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Name: Stuart Briber
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Assuming the force that holds spinning galaxies together comes largely from the gravity of dark matter, why is it believed this dark matter forms haloes around the OUTSIDE of a galaxy where its gravity would contribute to pulling a galaxy apart?

1. The halo is present inside as well.

2. The existence of dark matter beyond the visible extent of galaxies is inferred by looking at velocities of HII regions seen beyond the main galaxy and are believed to be bound to the galaxy (gravitationally bound).

3. Another evidence for this comes from gravitational lensing of distant objects.

4. Halo outside a galaxy does not pull a galaxy apart, this follows from a well known theorem.

Jasjeet S Bagla

The previous answer is basically correct: the "Dark Matter" is believed to be present throughout the entire galaxy. It extends beyond the visible galaxy's edge, however. Point 4 in the previous response deserves a little more explanation. It is only true if the mass distribution is spherical. If the halo is spherical, as is believed to be the case, the force felt by any particle only depends on how much material lies interior to that particle's position.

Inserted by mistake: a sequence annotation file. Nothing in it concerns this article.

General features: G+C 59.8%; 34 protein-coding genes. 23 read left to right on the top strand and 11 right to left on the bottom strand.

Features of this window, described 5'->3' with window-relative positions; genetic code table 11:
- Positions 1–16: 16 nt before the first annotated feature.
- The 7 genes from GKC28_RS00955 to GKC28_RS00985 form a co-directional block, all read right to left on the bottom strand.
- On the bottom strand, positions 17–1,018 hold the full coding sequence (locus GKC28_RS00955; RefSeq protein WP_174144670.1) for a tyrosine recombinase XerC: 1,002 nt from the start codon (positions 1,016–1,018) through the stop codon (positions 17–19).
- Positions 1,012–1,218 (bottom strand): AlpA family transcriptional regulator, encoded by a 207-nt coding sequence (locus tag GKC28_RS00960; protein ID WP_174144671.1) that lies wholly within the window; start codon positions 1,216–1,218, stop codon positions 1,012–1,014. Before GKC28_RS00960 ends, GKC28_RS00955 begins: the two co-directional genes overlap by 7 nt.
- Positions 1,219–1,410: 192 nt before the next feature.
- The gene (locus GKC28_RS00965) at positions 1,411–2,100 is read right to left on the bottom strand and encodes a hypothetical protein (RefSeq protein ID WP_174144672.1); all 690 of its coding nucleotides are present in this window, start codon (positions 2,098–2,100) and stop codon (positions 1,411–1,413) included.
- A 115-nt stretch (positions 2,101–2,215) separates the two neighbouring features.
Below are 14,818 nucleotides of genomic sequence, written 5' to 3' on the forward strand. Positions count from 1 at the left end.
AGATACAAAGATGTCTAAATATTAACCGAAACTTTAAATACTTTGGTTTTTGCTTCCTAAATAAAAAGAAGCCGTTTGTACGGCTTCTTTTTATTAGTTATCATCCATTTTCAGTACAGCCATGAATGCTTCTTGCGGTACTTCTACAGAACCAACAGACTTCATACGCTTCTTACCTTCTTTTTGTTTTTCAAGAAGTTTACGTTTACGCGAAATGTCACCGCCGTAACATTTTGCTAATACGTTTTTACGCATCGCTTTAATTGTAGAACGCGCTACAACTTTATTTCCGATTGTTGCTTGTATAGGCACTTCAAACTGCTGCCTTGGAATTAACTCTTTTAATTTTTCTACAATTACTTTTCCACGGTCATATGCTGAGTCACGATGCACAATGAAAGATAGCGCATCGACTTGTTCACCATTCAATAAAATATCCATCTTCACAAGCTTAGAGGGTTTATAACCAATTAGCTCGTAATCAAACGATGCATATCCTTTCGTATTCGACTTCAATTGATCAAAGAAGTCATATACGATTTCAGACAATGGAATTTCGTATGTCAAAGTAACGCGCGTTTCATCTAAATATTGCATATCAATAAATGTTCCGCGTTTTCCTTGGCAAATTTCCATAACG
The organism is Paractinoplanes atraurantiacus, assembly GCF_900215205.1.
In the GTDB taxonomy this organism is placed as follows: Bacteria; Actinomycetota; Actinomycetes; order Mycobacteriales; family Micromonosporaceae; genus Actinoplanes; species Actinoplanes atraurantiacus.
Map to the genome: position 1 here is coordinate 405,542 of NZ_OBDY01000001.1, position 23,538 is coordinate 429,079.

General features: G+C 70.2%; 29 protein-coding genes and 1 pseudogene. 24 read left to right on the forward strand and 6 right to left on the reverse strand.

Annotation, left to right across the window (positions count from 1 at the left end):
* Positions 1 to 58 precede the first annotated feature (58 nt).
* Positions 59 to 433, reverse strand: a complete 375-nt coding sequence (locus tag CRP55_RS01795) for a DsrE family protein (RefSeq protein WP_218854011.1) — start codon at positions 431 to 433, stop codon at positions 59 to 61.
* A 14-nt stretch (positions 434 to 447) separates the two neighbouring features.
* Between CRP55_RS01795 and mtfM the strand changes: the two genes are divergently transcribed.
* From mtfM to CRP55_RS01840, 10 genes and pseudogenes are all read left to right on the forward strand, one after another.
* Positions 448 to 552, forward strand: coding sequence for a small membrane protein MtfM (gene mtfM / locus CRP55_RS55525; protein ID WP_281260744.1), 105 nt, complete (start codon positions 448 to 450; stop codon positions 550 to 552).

Richard A Gerber

Nature magazine had 2 nice articles on the "dark matter" problem. One was a review paper. The other was a measurement in dwarf galaxies that made an impressive case against "cold" dark matter. I think that the upshot is that almost all dark matter could be hadronic (and the universe can only be closed by Einstein's fiddle-factor).

J Lu

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